In the opening sentence of Paul’s greeting, he identifies himself as a servant of Christ. Few of us would likely identify ourselves as servants, given any other options. A disciple? Yes. A prophet? Maybe. But a servant? Really?

Reading the Romans text with twenty-first-century eyes, we may find that the idea of being a servant of Christ runs against the grain of our culture. “Servanthood” does not make it onto very many lists of life goals! Yet Paul employs it as his first self-reference. His identification with the lowliness of a servant speaks to his yielding himself in service to another, One greater than himself.

There is a show on television called Undercover Boss. Presidents or CEOs of large companies work among the least of the workforce: lower level managers, line workers, minimum wage people. The bosses hear all the complaints, struggles, and hopes of the staff as they work alongside their employees. They learn the effort, care, repetition, and tedium of the work many on the margins do. But few of us are interested in learning through such acts of lowliness.

The birth of Jesus represents a great reversal in the universe. In such reversal, the master becomes the servant and the servant becomes the teacher—and the last is first. In Christ, holiness, divinity, and glory hide under the cover of human flesh as Jesus comes with power from on high in the life of a little baby swaddled and held. Serving Christ and serving alongside Christ in the bearing of good news by offering grace and peace to the world is Paul’s hope for the Romans.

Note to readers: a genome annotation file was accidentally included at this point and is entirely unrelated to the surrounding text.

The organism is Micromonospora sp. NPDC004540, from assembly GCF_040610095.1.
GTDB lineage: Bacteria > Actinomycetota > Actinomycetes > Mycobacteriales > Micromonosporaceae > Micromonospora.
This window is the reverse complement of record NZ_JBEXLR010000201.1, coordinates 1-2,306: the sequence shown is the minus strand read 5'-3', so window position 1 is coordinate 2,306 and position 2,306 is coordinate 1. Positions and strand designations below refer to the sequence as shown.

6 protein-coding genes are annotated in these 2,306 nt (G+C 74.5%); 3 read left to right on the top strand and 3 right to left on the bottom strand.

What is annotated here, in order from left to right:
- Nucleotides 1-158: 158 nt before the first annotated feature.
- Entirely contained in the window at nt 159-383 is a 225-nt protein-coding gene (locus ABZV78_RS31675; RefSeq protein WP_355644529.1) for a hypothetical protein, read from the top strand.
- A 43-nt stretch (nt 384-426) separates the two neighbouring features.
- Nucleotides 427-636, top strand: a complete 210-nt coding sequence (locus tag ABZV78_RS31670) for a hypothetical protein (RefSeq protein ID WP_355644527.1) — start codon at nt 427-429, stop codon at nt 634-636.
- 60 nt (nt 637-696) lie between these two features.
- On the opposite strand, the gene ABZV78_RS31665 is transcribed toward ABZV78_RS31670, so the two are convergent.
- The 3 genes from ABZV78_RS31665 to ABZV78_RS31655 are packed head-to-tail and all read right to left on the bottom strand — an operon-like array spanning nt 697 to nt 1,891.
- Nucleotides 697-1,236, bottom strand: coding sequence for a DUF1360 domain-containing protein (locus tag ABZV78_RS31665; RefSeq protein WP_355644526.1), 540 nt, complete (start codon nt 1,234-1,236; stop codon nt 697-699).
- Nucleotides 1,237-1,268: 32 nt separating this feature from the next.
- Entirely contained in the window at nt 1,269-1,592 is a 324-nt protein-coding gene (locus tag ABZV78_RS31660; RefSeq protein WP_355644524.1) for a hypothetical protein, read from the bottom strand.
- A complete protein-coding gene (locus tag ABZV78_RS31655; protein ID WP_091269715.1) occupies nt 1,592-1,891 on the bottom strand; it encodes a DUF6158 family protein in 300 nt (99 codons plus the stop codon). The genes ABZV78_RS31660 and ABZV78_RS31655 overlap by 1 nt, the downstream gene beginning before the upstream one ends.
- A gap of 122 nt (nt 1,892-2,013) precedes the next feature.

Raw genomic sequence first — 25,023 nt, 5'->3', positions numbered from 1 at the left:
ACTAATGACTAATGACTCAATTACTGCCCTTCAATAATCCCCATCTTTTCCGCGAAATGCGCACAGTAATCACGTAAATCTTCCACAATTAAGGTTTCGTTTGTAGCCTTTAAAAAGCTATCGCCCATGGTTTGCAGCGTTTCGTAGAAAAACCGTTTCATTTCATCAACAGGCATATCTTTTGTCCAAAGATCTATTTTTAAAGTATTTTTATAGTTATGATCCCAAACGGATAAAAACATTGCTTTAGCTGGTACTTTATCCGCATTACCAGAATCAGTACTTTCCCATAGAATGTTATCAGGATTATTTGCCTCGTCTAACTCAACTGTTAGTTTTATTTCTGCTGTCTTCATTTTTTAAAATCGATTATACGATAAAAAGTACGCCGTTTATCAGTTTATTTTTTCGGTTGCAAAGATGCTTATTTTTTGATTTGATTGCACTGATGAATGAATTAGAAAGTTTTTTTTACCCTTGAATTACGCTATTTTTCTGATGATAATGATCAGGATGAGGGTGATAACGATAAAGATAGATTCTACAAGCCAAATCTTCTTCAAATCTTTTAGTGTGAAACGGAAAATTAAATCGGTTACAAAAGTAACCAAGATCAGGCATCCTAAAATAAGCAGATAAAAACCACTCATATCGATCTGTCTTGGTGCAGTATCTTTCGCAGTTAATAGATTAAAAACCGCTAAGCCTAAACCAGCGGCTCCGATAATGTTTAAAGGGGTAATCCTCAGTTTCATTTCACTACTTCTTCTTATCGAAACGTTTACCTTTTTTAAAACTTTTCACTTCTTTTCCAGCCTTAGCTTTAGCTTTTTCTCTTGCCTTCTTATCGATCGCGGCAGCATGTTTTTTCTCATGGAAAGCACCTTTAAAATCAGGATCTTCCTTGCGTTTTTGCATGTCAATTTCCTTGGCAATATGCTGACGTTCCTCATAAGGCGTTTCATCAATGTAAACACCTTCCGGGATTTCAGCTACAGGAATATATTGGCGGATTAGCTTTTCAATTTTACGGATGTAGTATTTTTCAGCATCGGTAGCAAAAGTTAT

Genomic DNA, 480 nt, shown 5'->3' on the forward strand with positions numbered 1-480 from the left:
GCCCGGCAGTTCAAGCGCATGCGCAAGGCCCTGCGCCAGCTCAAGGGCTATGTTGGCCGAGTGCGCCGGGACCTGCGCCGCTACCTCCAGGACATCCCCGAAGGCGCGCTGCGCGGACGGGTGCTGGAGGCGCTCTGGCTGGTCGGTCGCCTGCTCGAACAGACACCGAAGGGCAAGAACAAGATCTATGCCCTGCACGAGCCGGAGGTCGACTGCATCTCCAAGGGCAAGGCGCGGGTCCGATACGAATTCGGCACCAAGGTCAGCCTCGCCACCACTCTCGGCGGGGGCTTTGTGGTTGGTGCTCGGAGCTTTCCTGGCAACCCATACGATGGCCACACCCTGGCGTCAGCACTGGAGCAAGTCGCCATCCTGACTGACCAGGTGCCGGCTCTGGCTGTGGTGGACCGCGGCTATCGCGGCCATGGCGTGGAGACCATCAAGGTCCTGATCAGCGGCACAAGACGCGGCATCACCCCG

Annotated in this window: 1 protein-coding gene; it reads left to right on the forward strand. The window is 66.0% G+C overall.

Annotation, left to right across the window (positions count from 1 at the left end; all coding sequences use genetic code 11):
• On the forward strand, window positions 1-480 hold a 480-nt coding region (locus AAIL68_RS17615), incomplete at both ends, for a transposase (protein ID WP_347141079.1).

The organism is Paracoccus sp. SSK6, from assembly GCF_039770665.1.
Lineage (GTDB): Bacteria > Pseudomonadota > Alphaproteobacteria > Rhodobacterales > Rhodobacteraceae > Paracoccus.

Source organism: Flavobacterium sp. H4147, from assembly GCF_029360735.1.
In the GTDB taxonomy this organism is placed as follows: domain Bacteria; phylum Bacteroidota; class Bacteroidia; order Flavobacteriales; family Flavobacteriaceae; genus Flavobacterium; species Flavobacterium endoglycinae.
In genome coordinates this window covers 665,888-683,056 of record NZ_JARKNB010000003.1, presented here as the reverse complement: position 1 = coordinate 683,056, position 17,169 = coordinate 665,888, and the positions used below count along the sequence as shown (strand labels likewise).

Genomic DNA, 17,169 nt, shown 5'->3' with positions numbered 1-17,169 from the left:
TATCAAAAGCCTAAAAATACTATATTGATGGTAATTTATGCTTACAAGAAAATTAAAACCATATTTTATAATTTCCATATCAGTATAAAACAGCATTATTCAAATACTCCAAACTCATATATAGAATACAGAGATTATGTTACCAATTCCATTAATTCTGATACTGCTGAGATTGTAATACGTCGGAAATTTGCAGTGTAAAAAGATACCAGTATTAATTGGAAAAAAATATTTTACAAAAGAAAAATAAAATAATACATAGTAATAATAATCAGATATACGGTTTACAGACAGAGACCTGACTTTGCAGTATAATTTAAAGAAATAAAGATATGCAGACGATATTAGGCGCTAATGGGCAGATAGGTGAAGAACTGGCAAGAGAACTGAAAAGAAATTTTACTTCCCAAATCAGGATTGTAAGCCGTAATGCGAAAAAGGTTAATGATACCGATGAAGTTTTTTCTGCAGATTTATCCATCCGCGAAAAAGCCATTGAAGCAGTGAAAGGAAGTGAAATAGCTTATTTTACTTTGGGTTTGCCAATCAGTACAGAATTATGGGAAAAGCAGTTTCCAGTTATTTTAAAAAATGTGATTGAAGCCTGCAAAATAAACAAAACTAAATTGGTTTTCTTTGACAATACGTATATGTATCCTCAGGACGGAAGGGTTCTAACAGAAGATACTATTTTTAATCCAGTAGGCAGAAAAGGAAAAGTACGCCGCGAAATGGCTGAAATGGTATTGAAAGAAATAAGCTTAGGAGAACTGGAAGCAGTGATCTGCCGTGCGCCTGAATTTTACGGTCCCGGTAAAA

In this Advent season often tainted in consumerism and greed, ask yourself, “Am I ready to be part of the great reversal the world is hoping for?”

Lord, make me a servant. Help me to be like you. Amen.

Pray the Scriptures Using Audio Lectio
Read Matthew 1:18-25

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Lectionary Week
December 16–22, 2019
Scripture Overview

Isaiah is sent to the king of Judah to declare a prophecy of a future birth through a virgin. The boy will be called Immanuel, “God is with us.” The psalmist cries out to God asking for an end to the suffering of the people. He believes that this will occur through a “son of man,” an expression that Jesus later uses to describe himself. Paul’s opening to Romans roots the gospel in the Hebrew scriptures. Jesus comes from the line of David and fulfills the things foretold. To understand Jesus, we must understand the Hebrew scriptures. Matthew recounts the visitation of an angel to Joseph to tell him of the coming birth of a son. Matthew interprets this birth as a fulfillment of this week’s reading from Isaiah 7.

Questions and Suggestions for Reflection

Read Isaiah 7:10-16. How does Isaiah’s prophecy continue to speak to you today? How do you hope for Christ’s coming?
Read Psalm 80:1-7, 17-19. Recall a time when you have relied on hope for God’s restoration.
Read Romans 1:1-7. What would it mean to add “servanthood” to your list of life goals?
Read Matthew 1:18-25. How is your life different for having listened to God’s call?

Respond by posting a prayer.

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